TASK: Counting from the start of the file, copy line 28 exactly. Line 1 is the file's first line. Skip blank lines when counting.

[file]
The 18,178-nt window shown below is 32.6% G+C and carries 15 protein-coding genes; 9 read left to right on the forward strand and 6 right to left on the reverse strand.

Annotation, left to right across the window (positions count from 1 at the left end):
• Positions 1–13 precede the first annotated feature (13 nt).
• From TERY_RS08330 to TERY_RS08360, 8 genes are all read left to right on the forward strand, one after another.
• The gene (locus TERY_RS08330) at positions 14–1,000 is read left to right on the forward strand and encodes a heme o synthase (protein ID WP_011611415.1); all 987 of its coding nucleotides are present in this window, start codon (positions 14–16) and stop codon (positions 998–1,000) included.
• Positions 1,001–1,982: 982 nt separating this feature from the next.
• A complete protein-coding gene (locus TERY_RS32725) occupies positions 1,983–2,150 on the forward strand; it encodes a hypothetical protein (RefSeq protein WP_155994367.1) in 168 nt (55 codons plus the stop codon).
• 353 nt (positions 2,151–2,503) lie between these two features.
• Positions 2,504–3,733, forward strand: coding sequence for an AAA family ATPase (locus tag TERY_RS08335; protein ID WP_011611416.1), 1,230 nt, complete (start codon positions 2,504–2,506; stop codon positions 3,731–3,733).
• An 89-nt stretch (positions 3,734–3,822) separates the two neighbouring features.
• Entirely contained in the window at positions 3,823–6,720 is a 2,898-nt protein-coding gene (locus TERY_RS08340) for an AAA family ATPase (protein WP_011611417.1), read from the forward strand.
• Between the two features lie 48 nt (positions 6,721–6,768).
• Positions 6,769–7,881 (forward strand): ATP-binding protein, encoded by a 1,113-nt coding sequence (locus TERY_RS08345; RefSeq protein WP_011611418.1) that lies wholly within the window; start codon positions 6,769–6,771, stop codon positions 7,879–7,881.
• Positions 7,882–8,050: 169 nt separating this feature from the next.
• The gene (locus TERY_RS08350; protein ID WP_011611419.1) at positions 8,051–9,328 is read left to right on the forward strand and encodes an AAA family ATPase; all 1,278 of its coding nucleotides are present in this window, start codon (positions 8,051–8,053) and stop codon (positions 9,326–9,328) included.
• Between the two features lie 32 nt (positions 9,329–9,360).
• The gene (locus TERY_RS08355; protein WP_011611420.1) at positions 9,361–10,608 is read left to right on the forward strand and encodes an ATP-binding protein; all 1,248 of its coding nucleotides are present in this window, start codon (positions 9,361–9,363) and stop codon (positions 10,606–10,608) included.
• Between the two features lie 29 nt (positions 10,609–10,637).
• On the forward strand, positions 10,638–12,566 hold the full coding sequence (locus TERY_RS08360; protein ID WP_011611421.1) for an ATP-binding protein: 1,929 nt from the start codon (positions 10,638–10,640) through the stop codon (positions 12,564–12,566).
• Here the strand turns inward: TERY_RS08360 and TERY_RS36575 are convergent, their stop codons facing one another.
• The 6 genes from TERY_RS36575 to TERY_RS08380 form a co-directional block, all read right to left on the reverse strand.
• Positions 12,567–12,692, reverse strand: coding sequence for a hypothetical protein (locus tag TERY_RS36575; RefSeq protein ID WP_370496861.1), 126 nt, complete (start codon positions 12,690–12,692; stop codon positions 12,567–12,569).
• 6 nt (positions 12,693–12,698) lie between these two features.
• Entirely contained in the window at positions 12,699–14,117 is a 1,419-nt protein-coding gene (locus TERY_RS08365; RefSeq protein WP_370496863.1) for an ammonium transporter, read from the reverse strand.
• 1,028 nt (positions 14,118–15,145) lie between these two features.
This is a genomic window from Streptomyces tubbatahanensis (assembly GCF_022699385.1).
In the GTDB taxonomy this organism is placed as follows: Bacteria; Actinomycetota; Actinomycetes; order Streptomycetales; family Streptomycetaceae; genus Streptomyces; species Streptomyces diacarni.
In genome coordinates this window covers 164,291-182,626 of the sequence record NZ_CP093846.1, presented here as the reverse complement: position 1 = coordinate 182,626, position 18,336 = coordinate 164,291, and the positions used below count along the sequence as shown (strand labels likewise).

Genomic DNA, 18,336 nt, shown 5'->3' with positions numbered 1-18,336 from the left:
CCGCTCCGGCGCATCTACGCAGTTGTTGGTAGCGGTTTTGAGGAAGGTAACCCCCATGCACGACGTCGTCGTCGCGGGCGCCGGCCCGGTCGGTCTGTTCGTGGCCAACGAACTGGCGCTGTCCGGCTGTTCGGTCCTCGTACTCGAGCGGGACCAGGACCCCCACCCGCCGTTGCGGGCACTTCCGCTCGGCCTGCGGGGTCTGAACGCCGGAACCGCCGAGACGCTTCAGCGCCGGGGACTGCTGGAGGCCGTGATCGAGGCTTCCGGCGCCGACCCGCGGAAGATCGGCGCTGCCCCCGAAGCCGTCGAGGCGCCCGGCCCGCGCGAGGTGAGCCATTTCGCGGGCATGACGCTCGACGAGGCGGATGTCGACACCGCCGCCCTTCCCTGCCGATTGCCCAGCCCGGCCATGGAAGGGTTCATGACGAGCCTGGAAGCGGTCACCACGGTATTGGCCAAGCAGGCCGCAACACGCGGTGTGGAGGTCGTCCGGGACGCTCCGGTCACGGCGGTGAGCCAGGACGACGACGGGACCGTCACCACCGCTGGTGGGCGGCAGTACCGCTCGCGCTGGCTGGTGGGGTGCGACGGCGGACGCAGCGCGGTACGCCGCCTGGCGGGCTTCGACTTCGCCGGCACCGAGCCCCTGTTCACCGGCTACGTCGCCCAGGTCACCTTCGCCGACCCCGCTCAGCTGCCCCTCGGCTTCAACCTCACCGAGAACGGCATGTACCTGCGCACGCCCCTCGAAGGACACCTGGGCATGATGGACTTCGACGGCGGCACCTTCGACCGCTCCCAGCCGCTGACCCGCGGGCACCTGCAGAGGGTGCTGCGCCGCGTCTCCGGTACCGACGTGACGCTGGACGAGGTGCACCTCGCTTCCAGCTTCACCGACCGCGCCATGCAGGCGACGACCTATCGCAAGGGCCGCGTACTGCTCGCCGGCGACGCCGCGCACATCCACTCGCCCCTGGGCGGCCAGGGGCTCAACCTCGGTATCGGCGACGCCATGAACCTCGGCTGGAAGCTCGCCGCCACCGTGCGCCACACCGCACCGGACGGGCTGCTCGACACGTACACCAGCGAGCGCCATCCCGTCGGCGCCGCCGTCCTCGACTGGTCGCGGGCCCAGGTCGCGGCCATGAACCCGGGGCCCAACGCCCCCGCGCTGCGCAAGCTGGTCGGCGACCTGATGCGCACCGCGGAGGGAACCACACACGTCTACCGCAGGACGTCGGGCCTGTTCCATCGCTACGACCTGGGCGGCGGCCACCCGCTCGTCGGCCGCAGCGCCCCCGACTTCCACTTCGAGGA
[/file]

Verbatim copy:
In genome coordinates this window covers 164,291-182,626 of the sequence record NZ_CP093846.1, presented here as the reverse complement: position 1 = coordinate 182,626, position 18,336 = coordinate 164,291, and the positions used below count along the sequence as shown (strand labels likewise).